Performance of Low-Quality Concrete as Recycled Aggregate

Chang, Hubert; Morgan, Ryan C.; Aziz, Umed; Herfellner, Simon; Ho, Kenneth

Our project seeks to greatly reduce the energy required for concrete production by using mostly recycled concrete. The use of recycled concrete
aggregate (RCA) is not a new phenomenon, but has not been studied in the context of low-cost disaster reconstruction efforts, which was our focus—specifically, the 2010 earthquake in Haiti. In our experiments, we sought to replicate the variability in concrete quality that is often found on poorly supervised construction sites. Construction companies in developing nations often add water to cement, which decreases the concrete’s final structural strength. Thus, our experiment produced several samples of concrete with a high water to concrete ratios, which we then crushed and turned into RCA to produce new concrete. We tested both our initial concrete samples and the final concrete products for compression and tensile strengths. From our data, we were able to conclude that RCA is a reasonable low-cost aggregate in the production of concrete structures. Our experimental results suggest that some of the downsides of low quality RCA can be offset by high water absorption in the process of making new concrete. Finally, we discuss possible implementations of our findings and suggest avenues of future research.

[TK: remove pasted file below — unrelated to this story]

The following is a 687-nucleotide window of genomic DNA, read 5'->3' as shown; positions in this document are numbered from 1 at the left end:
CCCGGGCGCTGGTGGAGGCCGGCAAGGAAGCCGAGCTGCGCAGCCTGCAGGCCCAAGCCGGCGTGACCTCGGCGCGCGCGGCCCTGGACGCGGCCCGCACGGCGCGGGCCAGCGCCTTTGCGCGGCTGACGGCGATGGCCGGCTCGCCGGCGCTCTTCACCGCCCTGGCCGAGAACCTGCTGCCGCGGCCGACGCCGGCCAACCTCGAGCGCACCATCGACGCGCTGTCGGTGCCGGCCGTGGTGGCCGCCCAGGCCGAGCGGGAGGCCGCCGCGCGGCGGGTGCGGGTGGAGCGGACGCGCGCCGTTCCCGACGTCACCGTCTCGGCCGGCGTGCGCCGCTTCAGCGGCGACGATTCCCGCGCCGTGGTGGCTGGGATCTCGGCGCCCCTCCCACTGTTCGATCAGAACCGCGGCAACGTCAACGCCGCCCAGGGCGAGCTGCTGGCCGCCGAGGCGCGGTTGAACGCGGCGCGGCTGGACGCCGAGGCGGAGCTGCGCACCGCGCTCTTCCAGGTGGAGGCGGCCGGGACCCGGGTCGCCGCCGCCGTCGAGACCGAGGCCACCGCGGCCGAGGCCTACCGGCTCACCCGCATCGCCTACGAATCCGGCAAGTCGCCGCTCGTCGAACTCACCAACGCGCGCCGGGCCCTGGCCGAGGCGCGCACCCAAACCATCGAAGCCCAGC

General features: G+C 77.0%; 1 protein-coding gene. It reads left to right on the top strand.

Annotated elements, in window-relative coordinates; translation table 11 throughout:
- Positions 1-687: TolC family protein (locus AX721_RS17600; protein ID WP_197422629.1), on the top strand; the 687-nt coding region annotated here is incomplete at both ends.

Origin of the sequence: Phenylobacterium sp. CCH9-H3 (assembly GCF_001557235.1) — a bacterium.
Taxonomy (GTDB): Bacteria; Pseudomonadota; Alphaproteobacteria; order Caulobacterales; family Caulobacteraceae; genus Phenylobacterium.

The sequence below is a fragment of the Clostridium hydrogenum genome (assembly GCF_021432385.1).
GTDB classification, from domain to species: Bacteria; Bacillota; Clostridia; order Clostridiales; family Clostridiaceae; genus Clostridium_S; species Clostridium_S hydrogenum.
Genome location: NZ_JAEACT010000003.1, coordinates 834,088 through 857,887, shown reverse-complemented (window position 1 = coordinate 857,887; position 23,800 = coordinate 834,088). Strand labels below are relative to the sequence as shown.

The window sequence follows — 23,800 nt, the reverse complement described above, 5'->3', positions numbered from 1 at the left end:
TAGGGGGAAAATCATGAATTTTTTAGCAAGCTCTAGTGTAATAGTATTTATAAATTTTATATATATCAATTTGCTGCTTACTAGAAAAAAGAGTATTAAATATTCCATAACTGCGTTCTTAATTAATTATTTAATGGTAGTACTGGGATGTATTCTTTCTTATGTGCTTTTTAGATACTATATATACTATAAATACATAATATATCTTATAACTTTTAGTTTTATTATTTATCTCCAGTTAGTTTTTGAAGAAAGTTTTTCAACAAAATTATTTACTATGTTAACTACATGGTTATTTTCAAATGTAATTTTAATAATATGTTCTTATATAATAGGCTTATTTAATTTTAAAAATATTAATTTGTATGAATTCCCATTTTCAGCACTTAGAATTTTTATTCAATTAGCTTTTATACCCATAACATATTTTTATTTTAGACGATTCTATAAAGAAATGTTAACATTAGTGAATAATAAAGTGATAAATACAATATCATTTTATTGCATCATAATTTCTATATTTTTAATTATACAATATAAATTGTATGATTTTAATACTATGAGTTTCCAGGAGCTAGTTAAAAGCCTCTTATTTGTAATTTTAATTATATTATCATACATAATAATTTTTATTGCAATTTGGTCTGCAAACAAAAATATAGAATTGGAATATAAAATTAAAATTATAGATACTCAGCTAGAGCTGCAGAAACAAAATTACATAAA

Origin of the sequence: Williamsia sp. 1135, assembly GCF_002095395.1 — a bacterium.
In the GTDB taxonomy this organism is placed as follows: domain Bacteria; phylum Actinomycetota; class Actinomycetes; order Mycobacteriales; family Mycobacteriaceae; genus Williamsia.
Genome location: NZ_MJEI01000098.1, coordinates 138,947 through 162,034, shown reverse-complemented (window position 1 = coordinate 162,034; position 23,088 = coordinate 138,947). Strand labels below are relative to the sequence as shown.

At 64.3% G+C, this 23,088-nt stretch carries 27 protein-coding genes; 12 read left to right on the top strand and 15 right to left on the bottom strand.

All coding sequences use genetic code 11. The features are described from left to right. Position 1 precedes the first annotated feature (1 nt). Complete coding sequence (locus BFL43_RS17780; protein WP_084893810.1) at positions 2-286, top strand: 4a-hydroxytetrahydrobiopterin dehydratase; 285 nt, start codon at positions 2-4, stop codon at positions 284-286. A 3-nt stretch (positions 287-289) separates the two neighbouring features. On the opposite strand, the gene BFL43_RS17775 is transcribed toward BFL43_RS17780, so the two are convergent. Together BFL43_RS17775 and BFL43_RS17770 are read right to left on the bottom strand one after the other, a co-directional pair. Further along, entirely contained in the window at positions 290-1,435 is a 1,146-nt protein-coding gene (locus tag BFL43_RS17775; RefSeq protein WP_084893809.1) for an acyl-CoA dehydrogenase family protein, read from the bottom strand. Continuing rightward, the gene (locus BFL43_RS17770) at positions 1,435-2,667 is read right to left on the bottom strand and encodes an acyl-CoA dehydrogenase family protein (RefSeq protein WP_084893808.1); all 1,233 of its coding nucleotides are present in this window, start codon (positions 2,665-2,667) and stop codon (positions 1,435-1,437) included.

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Also Published In

Consilience: The Journal of Sustainable Development

More About This Work

Academic Units
Earth Institute
Published Here
December 7, 2015